Caraccioli. I. Domenico, marquis, an Italian statesman, born in Naples in 1715, died in 1780. In 1763 he was ambassador to London, and in 1770 he was sent in the same capacity to France, where he became acquainted with D'Aletnbert, Diderot, Condorcet, and other encyclopaedists. In 1781 he was appointed viceroy in Sicily, where he distinguished himself principally by the abolition of torture; and six years afterward he was made minister of foreign affairs. II. Francesco, prince, a Neapolitan admiral, born at Naples in 1748, died in 1799. He repeatedly commanded the Neapolitan fleet, when acting in concert with the English against the French. In 1798 he commanded one of the vessels which conveyed the royal family to Sicily under the command of Nelson. Having returned to Naples, he joined the republicans, was appointed commander-in-chief of the navy of the " Parthenopean Republic," and successfully opposed with a few ships the landing planned by the combined English and Sicilian fleets. Naples having been retaken in 1799, he was arrested, and, in violation of the capitulation by which the officers of the late republican government were allowed to leave the country unmolested, he was brought a prisoner on board Nelson's ship, arraigned before a Sicilian court martial, and condemned to be hanged.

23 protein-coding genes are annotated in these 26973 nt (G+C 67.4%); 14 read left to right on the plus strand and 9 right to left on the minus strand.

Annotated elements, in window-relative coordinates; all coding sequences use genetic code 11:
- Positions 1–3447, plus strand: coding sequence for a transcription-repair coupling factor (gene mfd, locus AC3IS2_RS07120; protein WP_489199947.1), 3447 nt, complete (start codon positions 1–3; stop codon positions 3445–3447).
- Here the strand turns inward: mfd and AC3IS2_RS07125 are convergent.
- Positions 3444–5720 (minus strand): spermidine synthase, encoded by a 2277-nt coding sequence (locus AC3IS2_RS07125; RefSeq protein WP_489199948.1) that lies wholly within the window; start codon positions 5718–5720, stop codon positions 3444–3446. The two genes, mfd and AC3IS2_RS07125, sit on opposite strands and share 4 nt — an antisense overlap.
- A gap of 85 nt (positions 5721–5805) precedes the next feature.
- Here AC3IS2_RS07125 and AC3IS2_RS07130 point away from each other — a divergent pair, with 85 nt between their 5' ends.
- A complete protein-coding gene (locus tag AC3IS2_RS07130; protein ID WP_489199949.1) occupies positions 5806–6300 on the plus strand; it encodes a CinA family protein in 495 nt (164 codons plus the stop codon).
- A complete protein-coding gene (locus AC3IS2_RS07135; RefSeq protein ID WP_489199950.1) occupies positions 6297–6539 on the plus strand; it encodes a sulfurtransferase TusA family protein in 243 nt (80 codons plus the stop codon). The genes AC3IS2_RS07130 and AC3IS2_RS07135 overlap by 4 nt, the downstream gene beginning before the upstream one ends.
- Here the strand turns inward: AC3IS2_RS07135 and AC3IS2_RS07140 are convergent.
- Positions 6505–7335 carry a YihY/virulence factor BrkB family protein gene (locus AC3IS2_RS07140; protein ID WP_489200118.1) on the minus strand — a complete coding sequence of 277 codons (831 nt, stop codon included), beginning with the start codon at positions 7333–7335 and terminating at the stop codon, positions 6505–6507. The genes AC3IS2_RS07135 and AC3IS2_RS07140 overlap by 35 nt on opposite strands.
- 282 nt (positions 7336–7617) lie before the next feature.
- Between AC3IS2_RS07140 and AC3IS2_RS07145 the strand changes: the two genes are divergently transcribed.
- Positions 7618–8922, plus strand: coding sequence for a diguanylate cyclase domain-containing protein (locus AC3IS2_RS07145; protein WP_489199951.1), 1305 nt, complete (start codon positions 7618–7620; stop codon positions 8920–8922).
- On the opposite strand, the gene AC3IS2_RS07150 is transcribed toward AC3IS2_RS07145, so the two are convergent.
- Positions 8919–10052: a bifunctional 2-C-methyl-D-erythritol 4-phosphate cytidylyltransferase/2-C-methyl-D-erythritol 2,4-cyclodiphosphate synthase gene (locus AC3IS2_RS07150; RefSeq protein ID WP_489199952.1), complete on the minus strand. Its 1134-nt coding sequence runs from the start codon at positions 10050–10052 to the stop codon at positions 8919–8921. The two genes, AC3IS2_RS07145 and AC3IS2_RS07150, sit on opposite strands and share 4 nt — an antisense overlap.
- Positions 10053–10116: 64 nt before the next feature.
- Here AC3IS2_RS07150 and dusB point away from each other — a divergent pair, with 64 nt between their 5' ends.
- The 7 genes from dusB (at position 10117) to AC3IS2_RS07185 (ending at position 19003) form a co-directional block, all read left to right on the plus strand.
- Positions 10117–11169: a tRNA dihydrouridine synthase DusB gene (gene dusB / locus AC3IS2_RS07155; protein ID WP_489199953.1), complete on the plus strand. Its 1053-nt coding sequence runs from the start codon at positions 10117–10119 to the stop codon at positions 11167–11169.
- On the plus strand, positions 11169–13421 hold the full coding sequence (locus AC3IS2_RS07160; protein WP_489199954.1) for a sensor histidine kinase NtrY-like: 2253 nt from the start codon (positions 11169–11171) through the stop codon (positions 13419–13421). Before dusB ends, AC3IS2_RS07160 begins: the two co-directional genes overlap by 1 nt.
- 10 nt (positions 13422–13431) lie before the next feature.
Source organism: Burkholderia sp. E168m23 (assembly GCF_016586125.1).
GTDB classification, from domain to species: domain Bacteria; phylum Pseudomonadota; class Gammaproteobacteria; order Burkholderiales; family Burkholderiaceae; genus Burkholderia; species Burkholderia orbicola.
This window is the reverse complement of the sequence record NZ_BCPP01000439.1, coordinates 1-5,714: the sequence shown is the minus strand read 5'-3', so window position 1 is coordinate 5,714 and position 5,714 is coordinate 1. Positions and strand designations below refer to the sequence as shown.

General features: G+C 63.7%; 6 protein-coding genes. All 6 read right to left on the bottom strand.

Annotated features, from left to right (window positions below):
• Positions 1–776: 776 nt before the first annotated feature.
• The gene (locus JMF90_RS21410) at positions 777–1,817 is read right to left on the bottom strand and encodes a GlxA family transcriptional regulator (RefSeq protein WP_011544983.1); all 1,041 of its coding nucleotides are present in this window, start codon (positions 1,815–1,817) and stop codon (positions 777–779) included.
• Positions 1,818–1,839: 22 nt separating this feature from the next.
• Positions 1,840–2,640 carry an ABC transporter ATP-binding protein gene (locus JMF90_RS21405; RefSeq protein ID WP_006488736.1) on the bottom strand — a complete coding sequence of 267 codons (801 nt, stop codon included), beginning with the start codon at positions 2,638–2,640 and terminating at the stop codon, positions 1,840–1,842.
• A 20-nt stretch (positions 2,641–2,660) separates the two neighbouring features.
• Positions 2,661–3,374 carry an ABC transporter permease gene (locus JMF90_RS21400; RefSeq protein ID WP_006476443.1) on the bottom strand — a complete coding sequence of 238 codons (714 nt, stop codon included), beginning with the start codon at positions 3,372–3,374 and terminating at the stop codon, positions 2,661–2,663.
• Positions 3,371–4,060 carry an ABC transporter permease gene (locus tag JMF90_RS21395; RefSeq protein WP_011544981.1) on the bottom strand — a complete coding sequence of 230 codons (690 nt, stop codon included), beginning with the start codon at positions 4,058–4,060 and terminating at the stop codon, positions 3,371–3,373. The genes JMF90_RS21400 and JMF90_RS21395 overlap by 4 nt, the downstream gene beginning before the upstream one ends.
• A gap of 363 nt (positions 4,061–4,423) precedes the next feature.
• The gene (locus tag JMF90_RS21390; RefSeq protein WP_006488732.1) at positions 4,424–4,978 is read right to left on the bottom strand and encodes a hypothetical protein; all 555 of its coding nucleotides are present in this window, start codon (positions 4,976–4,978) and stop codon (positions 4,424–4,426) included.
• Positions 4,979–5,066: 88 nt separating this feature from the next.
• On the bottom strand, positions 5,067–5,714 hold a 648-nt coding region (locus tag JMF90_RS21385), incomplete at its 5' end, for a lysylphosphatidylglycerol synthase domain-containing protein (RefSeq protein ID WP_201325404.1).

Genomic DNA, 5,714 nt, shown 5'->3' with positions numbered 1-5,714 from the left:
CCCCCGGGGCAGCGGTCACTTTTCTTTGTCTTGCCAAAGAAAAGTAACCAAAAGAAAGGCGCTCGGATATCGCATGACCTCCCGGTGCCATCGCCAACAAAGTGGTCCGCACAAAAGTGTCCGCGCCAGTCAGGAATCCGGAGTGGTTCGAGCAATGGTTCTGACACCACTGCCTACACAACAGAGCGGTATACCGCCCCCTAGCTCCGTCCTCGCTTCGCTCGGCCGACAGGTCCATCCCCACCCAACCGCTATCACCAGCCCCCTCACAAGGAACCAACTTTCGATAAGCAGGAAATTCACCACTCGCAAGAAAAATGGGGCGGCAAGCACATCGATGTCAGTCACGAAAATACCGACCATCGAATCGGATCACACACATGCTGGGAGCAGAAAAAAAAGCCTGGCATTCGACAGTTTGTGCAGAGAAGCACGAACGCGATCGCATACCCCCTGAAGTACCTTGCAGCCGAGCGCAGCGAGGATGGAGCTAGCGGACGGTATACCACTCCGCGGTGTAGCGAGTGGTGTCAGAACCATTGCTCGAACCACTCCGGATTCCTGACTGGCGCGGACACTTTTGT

A request was presented in his name to the English admiral for a less ignominious mode of death; but Nelson, through the influence of Lady Hamilton, declined acceding to it, and Caraccioli was suspended from the yard arm of a Neapolitan frigate.